Christine Johnson recently tagged me in a Facebook post. She had just finished reading an article from Advertising Age that discussed television ads and craft breweries. The article mentioned TV ads from Boston Beer and New Belgium. Christine asked the question, “We’re still calling New Belgium and (Sam Adams) ‘craft’ beer? Really?”
The term “craft beer” is confusing for many beer drinkers, both professional and amateur. So let’s clear things up.
The first thing to understand is who defines "craft". The Brewers Association is a 501(c)(6) organization; it is a business league that represents small and independent American brewers. As of December 2013, around 3,000 breweries were members of the Brewers Association, including 49 of the 50 largest craft breweries (I believe that August Schell Brewing in Minnesota is the non-member; more on that in a second). As the primary representative organization of “craft brewers”, membership votes to define the term “craft brewery.”
The three requirements of a “craft brewery” are: small, independent, and traditional.
So what is traditional?
“A brewer that has a majority of its total beverage alcohol volume in beers whose flavor derives from traditional or innovative brewing ingredients and their fermentation. Flavored malt beverages (FMBs) are not considered beers.”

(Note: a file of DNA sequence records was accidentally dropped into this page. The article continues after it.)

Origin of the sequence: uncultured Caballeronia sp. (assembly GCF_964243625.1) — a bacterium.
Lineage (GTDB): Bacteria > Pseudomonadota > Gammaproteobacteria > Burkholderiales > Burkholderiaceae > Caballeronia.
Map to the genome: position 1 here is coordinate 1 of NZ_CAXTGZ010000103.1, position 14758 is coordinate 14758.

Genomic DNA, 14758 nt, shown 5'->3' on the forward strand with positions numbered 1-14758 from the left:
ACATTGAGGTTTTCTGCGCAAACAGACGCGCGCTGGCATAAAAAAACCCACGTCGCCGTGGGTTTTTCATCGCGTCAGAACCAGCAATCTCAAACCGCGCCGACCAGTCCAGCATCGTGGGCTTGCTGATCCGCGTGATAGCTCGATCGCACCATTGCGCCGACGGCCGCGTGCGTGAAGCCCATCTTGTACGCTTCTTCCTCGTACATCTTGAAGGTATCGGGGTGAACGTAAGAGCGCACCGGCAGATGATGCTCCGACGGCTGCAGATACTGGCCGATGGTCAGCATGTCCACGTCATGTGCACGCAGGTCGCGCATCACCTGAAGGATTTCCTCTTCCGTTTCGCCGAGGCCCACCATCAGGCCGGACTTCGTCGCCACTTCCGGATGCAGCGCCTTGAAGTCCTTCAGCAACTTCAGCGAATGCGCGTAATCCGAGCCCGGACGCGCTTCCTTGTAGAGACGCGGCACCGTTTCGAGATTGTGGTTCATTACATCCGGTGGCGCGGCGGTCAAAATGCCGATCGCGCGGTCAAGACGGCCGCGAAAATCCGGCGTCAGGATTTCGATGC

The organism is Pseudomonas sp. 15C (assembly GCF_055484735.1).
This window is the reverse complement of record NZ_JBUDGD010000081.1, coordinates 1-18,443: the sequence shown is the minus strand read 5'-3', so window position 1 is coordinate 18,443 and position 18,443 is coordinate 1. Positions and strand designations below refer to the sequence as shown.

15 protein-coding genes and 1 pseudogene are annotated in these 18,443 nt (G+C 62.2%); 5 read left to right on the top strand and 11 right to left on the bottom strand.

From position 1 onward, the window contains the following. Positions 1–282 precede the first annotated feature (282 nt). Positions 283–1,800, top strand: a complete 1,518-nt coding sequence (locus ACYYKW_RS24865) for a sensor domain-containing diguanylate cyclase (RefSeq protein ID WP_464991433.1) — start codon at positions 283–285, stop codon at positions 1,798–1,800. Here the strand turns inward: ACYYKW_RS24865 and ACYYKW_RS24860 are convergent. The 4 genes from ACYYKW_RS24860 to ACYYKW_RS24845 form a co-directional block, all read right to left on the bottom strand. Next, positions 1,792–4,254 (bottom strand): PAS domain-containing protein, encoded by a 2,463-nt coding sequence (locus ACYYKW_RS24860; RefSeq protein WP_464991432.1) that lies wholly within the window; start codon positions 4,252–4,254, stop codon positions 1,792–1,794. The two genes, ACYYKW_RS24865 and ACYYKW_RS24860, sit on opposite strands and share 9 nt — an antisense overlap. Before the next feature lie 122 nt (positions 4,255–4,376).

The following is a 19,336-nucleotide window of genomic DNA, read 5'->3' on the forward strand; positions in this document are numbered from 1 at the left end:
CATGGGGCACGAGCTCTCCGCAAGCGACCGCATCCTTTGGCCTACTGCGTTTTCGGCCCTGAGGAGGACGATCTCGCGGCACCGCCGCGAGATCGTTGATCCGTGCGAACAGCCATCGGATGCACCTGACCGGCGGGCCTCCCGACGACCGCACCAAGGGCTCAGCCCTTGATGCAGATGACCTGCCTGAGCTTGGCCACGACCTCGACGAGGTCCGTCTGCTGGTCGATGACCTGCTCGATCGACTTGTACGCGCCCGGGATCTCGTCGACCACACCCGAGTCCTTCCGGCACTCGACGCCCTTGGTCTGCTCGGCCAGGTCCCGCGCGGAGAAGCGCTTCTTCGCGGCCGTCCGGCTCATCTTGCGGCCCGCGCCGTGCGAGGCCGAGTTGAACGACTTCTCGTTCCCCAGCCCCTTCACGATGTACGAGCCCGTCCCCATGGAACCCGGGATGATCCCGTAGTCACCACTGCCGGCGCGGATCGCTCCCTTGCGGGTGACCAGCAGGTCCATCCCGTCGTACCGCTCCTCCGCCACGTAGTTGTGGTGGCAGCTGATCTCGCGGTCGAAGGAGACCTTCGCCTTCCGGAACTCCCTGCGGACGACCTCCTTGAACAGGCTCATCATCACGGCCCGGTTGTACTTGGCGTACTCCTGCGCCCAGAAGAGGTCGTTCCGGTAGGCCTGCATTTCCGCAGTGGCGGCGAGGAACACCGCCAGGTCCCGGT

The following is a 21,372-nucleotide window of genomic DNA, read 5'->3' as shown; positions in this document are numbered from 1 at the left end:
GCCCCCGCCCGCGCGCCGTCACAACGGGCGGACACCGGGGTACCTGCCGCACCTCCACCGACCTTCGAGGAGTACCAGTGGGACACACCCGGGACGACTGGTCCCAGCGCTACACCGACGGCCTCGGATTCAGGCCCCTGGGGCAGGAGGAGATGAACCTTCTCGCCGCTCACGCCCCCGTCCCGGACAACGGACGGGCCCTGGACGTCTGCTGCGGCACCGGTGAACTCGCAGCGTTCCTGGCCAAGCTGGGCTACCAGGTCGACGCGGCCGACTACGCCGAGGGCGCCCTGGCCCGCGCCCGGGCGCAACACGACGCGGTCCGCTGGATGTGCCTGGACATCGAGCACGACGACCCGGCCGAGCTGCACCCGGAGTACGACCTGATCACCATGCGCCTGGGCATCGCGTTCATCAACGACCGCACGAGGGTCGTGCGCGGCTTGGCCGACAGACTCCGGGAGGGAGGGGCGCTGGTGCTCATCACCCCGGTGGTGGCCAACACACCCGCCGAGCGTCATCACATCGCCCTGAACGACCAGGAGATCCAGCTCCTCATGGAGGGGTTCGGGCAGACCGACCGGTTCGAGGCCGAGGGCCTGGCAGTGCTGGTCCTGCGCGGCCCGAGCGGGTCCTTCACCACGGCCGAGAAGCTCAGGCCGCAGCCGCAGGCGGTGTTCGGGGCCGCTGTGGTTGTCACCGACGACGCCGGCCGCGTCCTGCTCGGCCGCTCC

That is the current Brewers Association description of “tradition”. It used to be that “traditional” excluded adjunct brewing. Adjuncts are unmalted grains that can be used to add specific qualities to a beer, but it is frequently used to cut costs. But in March 2014, it was decided to allow adjunct brewing as part of traditional. The use of non-malted ingredients in brewing has been around for a long time and the Brewers Association did not want to penalize craft breweries that wanted to brew recipes that required adjuncts.
When this change was made, several breweries were brought into the Brewers Association fold. The biggest brewery that now meets the “craft brewery” definition is D. G. Yuengling and Sons, a prominent east-coast brewery. In 2012, the Brewers Association made headlines when it released a list of breweries that did not meet the definition of craft; the phrase “craft vs. crafty” was frequently used. But with the new definition, Yuengling is now a craft brewery.
Another brewery that now meets the craft brewery definition established by the Brewers Association because of the change in definition is August Schell Brewing Company. When the “craft vs. crafty” list came out, August Schell was the most vocal in expressing displeasure with the Brewers Association. So it is not a surprise that, despite meeting the definition of a craft brewery, August Schell is not found on the Brewers Association roster of member breweries.
So what is independent?
“Less than 25 percent of the craft brewery is owned or controlled (or equivalent economic interest) by a beverage alcohol industry member that is not itself a craft brewer.”